Sarah Slean
The Baroness
“And I don’t play the game with liars and you,” sings Slean on her first single from The Baroness, called “Get Home”---a gorgeous expression of resignation in an album spiked with heartsickness. Slean’s played the part of “the other woman” before, in songs like “California” from her 2004 release Day One, but these days the innocence is absent. The new release is stripped of those signature flourishes; the cute little voices that punctuated Day One’s “Lucky Me”---“Declined!” they trilled---are gone as Slean dials down the theatricality, singing from a more personal place rather than taking on a character. It’s evident in dark missives like “Shadowland,” where she hears “the empty call of hatred, anorexia, misery and alcohol” and in the solemn “Looking for Someone,” which reveals a secret yearning for nuptial bliss yet unrealized. Elsewhere optimism abounds, as Slean declares herself a free agent, relishing her carnal and casual liaisons on “Euphoria” (a cabaret tune ripe for a remix) and practically shudders with tear-streaked relief in the epic “Goodnight Trouble” and the road-savvy “So Many Miles.” In its maturity, The Baroness is a big step forward for the singer, her songs cutting through regret, love and lustiness like a scythe, spilling bloody truth. Bracing, romantic and not at all for the insincere.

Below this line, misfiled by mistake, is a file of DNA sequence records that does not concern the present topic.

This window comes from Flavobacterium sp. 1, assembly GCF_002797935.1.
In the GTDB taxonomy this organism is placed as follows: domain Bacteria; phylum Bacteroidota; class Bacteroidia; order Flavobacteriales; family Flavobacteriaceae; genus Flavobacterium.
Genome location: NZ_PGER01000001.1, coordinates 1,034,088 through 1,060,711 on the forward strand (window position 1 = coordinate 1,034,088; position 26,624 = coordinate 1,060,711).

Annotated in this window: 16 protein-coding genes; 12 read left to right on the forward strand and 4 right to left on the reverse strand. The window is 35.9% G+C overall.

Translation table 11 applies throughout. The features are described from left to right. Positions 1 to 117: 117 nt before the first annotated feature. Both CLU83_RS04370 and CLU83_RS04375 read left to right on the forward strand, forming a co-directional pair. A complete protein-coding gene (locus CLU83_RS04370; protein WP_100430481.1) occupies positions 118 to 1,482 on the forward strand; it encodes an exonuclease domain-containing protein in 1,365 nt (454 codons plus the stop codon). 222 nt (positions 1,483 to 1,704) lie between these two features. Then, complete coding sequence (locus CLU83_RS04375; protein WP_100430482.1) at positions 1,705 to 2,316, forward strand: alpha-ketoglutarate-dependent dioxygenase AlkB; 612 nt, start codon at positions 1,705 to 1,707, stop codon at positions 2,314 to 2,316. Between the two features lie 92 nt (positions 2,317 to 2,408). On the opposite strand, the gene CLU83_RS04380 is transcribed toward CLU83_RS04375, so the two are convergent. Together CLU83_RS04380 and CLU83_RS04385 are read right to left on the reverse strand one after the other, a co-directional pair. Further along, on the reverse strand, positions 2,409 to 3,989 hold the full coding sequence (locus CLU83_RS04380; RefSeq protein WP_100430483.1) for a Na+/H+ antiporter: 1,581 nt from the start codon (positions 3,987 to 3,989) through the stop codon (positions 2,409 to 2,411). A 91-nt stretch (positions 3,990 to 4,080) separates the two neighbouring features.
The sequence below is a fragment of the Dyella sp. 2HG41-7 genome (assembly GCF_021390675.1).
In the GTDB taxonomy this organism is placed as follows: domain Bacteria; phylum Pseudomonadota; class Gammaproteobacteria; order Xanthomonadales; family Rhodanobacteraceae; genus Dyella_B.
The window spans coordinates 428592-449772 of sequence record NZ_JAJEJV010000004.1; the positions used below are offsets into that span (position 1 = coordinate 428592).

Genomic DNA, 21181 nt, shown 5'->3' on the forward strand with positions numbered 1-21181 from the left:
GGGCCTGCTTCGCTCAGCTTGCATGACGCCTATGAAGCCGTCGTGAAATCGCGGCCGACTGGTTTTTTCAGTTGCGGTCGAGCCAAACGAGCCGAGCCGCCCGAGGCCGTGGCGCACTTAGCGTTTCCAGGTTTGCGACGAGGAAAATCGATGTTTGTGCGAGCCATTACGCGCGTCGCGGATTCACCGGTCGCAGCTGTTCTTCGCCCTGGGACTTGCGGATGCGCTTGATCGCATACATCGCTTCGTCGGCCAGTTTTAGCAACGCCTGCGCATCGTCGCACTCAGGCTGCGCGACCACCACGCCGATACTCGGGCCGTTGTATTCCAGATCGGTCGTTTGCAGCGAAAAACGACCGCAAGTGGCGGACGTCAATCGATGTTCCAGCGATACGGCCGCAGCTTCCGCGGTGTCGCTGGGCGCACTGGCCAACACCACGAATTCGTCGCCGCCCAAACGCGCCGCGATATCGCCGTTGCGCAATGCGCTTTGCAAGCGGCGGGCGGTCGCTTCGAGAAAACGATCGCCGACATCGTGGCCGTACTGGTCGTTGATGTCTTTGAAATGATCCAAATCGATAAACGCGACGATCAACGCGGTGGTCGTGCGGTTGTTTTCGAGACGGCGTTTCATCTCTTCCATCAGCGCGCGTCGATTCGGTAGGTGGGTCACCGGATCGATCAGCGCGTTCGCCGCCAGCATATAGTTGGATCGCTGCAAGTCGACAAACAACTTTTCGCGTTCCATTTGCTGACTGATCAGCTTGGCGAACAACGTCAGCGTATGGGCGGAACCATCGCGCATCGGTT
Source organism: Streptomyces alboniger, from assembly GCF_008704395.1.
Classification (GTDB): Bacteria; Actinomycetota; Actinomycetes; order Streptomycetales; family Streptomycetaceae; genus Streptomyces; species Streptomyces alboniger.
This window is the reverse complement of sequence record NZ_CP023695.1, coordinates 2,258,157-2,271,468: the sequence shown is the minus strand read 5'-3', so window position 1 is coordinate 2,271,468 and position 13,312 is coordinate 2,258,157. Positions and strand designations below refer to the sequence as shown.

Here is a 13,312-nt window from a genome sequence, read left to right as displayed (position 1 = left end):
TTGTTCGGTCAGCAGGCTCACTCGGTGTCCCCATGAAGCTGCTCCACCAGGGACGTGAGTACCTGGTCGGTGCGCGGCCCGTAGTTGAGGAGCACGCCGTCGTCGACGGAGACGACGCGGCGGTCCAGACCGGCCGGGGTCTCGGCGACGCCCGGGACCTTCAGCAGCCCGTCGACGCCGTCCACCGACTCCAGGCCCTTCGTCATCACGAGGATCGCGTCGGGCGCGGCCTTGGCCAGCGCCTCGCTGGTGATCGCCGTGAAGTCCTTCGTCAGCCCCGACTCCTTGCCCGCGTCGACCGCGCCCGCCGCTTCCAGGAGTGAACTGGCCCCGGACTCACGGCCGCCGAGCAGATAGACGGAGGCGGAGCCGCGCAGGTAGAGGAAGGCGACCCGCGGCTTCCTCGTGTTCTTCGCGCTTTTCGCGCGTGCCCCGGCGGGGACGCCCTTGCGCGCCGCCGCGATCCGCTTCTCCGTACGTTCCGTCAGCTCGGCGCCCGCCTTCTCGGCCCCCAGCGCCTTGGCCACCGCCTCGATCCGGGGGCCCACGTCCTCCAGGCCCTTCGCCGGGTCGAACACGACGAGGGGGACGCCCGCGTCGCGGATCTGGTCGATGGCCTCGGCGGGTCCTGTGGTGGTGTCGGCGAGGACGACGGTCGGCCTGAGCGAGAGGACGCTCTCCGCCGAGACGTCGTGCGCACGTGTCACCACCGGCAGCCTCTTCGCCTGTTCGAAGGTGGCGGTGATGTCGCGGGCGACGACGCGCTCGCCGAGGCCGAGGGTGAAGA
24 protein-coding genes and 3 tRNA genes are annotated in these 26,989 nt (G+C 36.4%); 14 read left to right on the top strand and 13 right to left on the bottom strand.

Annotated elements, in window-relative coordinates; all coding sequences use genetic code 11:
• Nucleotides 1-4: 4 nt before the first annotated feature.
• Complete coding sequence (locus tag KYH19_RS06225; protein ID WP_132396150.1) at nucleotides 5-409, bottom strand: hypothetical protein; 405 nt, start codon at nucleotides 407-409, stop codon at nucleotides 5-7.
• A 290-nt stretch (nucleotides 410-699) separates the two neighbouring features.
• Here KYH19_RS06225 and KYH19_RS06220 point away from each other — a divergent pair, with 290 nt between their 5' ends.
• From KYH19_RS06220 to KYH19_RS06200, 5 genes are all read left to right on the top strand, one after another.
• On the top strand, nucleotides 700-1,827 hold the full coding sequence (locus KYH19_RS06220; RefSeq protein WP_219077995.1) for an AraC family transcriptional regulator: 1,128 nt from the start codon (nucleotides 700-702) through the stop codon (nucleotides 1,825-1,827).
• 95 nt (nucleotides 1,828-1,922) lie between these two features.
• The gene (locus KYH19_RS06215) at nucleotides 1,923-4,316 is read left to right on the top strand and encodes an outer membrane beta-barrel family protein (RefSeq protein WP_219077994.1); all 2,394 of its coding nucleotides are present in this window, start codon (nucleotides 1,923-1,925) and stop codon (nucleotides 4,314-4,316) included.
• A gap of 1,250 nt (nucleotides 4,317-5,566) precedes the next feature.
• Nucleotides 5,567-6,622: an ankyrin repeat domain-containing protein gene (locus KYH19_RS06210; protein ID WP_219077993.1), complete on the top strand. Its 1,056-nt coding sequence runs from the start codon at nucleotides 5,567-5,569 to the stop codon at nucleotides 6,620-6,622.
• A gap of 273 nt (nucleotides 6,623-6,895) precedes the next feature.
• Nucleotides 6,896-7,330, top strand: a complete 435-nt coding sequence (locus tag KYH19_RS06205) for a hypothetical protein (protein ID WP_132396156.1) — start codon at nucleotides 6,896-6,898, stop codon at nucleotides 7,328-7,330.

Carsten Knox
categories: Canadian artist

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